Memory and Oblivion in Sora no Woto

The price of a memory, is the memory of the sorrow it brings.
― Pittacus Lore, I Am Number Four

We must embrace pain and burn it as fuel for our journey.
— Kenji Miyazawa (1896-1933)

Remembrance of things past is not necessarily the remembrance of things as they were.
― Marcel Proust

The scars that are left in a person’s soul after surviving a war, the ways a society tries to console and redeem itself, how the historical truth gets twisted, suited and tailored to different people’s needs: these are topics that Sora no Woto, beyond its flaws, managed to sing about elegantly. The sound of the sky carried and awakened memories…

Animediet was kind enough to host me once more. Check the rest of my post there.

Advertisements

For your own good: childhood traumas and bad parenting in Mawaru Penguindrum

The tools used to create that ‘pure’ love
Only blood-related family members can be trusted. Family members never lie. Pure and beautiful love exists only among family. ~ Yuri’s father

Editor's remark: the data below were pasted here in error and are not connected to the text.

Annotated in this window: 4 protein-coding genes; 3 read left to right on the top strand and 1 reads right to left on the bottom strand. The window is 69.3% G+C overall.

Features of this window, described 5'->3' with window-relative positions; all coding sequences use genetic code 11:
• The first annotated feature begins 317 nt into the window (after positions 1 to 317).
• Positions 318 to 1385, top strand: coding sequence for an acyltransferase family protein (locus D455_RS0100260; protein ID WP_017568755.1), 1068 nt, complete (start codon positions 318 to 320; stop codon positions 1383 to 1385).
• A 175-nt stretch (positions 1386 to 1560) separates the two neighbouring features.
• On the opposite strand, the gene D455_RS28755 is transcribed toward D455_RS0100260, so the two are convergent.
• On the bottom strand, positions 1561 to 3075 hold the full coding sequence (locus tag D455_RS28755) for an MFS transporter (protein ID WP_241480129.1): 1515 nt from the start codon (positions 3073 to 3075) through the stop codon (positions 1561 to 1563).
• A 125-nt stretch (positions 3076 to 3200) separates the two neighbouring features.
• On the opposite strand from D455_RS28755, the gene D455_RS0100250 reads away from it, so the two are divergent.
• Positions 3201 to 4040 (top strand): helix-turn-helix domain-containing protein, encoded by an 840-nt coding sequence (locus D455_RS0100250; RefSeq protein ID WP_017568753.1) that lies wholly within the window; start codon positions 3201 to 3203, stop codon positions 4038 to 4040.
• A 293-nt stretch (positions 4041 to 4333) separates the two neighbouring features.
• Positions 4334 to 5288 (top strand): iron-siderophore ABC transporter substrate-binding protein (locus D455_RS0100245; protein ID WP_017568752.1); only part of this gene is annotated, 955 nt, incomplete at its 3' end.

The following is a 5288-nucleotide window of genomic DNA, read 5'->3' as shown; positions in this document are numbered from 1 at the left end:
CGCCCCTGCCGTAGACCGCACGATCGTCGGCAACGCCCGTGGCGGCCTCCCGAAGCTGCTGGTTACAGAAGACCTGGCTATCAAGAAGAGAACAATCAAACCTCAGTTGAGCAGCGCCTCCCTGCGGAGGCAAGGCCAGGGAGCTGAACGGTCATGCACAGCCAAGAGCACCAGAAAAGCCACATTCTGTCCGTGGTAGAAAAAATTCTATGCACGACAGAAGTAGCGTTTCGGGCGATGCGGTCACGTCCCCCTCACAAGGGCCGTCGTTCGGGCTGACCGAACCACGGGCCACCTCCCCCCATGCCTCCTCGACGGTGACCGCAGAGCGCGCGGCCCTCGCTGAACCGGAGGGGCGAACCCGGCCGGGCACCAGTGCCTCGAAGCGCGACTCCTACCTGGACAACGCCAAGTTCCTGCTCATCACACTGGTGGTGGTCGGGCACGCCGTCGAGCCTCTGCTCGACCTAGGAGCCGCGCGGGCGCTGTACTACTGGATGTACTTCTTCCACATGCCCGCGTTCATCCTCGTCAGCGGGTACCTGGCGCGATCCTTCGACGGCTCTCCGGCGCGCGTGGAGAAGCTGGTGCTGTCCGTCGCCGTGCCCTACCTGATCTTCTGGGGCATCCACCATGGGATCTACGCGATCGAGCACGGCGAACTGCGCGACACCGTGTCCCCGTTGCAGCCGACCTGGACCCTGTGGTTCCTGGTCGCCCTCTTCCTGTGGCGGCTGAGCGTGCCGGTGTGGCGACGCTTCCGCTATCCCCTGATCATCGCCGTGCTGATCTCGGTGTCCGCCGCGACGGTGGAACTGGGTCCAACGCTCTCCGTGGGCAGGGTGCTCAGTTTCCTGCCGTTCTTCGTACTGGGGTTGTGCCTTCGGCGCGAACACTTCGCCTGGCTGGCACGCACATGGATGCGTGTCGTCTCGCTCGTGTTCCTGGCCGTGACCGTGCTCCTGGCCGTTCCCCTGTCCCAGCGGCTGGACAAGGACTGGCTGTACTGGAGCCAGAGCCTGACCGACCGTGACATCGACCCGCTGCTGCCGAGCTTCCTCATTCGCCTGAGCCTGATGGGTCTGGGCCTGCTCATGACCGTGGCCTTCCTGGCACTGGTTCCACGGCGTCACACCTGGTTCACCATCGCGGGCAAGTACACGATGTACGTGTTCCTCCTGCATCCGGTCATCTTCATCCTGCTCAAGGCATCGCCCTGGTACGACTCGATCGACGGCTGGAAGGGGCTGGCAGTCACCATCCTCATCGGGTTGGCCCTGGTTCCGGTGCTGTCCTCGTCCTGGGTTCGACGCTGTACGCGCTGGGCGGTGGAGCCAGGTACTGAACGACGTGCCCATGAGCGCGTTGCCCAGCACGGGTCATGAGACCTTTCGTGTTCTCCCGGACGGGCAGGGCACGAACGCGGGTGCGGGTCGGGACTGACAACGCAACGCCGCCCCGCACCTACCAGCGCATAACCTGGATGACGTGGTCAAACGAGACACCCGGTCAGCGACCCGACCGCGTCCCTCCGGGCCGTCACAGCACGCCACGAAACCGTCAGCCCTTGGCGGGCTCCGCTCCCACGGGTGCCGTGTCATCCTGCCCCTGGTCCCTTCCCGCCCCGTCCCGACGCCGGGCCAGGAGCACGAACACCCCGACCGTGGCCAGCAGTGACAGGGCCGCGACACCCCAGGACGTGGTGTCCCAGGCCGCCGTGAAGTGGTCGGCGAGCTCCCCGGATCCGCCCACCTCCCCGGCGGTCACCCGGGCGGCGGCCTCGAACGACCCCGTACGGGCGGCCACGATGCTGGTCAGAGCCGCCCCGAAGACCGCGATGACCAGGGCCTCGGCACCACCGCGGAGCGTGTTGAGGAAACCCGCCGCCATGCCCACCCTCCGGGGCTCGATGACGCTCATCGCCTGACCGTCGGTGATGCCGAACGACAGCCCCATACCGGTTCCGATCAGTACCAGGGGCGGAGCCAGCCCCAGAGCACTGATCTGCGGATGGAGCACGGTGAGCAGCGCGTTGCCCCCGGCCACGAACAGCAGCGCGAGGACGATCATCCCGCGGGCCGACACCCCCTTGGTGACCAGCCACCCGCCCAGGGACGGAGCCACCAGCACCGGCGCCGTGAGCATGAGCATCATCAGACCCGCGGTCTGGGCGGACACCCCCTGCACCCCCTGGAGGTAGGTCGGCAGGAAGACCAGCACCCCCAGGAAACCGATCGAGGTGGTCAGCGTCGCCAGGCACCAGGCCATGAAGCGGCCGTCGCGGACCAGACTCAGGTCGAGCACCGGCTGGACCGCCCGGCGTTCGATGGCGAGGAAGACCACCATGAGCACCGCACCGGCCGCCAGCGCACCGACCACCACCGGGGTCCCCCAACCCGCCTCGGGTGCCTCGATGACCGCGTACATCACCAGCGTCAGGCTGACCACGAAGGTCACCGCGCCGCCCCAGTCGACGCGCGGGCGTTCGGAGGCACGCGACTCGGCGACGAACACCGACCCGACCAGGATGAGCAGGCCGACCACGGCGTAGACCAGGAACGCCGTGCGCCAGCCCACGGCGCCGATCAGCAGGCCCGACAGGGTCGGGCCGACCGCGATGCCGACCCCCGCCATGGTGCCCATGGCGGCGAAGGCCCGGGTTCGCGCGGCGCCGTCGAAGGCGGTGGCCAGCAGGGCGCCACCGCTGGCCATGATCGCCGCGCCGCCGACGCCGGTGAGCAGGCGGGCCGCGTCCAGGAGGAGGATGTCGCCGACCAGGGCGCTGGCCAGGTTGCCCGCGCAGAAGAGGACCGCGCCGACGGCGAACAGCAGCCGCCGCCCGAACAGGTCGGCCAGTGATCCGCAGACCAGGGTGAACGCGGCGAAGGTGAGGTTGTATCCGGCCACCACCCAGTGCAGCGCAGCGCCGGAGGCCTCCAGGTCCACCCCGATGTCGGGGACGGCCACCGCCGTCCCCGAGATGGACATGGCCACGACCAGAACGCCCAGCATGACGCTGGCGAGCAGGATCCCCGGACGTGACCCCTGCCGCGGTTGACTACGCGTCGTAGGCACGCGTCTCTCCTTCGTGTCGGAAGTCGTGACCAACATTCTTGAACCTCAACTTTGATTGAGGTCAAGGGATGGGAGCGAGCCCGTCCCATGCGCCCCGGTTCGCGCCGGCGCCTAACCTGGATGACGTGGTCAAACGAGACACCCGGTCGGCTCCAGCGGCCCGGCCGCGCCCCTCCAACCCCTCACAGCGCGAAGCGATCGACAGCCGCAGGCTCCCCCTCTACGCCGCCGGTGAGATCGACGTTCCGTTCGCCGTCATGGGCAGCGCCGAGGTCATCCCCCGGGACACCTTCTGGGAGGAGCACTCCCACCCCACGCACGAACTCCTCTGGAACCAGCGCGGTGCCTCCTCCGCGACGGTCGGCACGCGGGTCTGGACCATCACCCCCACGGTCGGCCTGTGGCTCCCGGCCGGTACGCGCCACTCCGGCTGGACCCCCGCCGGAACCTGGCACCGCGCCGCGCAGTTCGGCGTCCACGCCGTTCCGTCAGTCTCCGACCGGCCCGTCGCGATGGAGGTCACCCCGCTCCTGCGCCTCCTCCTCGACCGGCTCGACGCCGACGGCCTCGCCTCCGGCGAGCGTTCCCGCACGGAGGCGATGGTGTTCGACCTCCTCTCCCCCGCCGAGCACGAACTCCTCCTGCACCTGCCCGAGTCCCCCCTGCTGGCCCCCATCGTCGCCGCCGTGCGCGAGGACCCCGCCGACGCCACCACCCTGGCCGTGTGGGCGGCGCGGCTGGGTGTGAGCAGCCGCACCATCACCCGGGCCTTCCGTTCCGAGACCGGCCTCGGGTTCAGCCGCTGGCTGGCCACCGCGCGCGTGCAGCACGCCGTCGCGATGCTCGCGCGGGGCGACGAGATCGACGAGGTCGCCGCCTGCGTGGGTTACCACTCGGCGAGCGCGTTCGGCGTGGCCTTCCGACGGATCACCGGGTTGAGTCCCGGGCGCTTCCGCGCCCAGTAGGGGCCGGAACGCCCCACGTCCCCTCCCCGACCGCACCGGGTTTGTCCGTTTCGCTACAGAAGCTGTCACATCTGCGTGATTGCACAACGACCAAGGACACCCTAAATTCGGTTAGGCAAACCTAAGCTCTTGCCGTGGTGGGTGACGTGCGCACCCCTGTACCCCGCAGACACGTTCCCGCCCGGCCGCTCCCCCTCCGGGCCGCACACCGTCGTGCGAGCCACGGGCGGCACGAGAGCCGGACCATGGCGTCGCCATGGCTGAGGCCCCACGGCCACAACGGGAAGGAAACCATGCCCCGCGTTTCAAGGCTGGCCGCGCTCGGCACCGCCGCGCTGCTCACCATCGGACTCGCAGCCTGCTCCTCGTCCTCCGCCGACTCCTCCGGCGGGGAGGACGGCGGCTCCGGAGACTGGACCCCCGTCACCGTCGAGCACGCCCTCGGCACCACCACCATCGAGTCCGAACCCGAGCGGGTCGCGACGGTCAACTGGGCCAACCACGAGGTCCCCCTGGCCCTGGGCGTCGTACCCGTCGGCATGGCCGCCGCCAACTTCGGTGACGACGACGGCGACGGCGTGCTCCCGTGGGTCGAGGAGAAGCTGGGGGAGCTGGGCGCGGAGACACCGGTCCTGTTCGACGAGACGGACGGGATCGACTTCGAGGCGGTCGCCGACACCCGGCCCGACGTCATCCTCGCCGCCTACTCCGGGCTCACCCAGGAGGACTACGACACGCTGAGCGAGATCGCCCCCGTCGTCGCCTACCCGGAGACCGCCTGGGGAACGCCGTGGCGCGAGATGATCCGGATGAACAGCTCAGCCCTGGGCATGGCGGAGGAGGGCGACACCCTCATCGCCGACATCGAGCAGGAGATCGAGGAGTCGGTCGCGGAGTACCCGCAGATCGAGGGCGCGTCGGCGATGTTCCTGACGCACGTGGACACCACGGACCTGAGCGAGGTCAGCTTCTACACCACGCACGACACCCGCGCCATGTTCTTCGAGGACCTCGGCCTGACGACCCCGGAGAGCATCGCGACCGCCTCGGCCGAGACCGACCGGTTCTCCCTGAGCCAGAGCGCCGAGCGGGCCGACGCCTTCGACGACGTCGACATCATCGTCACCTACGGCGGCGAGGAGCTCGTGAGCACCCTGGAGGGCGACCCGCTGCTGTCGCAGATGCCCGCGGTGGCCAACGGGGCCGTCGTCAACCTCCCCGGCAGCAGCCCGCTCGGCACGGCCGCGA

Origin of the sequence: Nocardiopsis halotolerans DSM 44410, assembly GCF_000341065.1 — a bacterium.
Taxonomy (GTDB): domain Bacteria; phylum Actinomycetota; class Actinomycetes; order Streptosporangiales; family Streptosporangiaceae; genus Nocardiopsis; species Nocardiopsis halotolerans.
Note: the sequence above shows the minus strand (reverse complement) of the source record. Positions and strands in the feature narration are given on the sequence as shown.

Anti-freudian Sanetoshi, go!
Don’t you think families are a sort of fantasy, a curse of sorts? Think about it. Just how many children suffer because they are bound to their family? Parents who treat their children as objects in the name of love, abusing them. They only love themselves, yet kids must love their parents solely because they are family, and love their siblings. ~ Sanetoshi

 

In Mawaru Penguindrum‘s episode ‘Savior of the World’ Yuri’s past is revealed and it’s not a beautiful one. More than all the other characters’ past, Yuri’s is the most loaded with heavy symbolism and dipped in the blue of sadness, melancholy and despair. The dialogues are shoved into the viewers’ face and provoke them to deconstruct the notion of family as shelter. Sanetoshi chats with Kanba and echoes Alice Miller‘s work and that of other modern psychotherapists. Ikuhara sure has read a lot of psychology.  Continue reading